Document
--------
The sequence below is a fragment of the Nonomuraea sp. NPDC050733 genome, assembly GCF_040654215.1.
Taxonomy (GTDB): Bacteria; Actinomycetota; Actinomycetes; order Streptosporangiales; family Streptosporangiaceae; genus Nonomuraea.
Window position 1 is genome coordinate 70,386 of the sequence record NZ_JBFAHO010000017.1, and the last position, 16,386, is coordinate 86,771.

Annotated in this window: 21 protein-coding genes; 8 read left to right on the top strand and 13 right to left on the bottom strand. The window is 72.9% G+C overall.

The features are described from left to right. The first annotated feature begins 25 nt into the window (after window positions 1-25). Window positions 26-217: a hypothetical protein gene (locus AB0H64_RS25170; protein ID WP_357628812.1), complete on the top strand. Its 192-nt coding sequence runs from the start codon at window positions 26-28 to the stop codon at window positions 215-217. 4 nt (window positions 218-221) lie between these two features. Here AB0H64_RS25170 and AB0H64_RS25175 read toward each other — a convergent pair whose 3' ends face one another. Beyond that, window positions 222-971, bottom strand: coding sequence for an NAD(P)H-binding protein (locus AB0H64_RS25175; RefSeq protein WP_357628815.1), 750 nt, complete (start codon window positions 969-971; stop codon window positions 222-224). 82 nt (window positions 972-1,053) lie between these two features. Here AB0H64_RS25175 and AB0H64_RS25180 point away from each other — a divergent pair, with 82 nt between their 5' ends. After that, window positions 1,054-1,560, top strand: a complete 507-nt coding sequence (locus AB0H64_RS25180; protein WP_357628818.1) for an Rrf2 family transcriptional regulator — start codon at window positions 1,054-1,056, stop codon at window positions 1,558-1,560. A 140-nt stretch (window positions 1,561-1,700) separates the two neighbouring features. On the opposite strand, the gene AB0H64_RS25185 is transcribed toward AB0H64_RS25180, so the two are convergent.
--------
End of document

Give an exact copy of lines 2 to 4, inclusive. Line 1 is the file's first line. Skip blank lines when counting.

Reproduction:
Taxonomy (GTDB): Bacteria; Actinomycetota; Actinomycetes; order Streptosporangiales; family Streptosporangiaceae; genus Nonomuraea.
Window position 1 is genome coordinate 70,386 of the sequence record NZ_JBFAHO010000017.1, and the last position, 16,386, is coordinate 86,771.

Annotated in this window: 21 protein-coding genes; 8 read left to right on the top strand and 13 right to left on the bottom strand. The window is 72.9% G+C overall.